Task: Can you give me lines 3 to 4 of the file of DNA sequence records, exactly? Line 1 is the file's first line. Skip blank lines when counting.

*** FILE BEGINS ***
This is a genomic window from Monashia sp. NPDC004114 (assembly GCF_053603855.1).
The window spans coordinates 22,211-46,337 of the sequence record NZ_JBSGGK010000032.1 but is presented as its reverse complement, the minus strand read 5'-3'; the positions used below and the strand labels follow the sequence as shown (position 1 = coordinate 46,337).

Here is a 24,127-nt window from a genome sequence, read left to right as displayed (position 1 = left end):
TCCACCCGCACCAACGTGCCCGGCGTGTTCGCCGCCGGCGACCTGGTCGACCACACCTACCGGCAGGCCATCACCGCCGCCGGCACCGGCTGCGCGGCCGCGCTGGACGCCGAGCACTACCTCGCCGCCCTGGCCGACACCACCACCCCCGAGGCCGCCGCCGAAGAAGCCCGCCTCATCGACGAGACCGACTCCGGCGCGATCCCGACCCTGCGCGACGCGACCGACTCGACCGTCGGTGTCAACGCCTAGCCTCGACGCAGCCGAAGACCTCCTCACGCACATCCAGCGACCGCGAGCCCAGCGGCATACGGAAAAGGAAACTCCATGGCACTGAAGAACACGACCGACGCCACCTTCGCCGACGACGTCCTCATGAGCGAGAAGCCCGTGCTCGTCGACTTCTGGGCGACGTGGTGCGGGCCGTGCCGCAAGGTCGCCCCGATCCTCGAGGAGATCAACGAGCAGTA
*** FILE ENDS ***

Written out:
Here is a 24,127-nt window from a genome sequence, read left to right as displayed (position 1 = left end):
TCCACCCGCACCAACGTGCCCGGCGTGTTCGCCGCCGGCGACCTGGTCGACCACACCTACCGGCAGGCCATCACCGCCGCCGGCACCGGCTGCGCGGCCGCGCTGGACGCCGAGCACTACCTCGCCGCCCTGGCCGACACCACCACCCCCGAGGCCGCCGCCGAAGAAGCCCGCCTCATCGACGAGACCGACTCCGGCGCGATCCCGACCCTGCGCGACGCGACCGACTCGACCGTCGGTGTCAACGCCTAGCCTCGACGCAGCCGAAGACCTCCTCACGCACATCCAGCGACCGCGAGCCCAGCGGCATACGGAAAAGGAAACTCCATGGCACTGAAGAACACGACCGACGCCACCTTCGCCGACGACGTCCTCATGAGCGAGAAGCCCGTGCTCGTCGACTTCTGGGCGACGTGGTGCGGGCCGTGCCGCAAGGTCGCCCCGATCCTCGAGGAGATCAACGAGCAGTA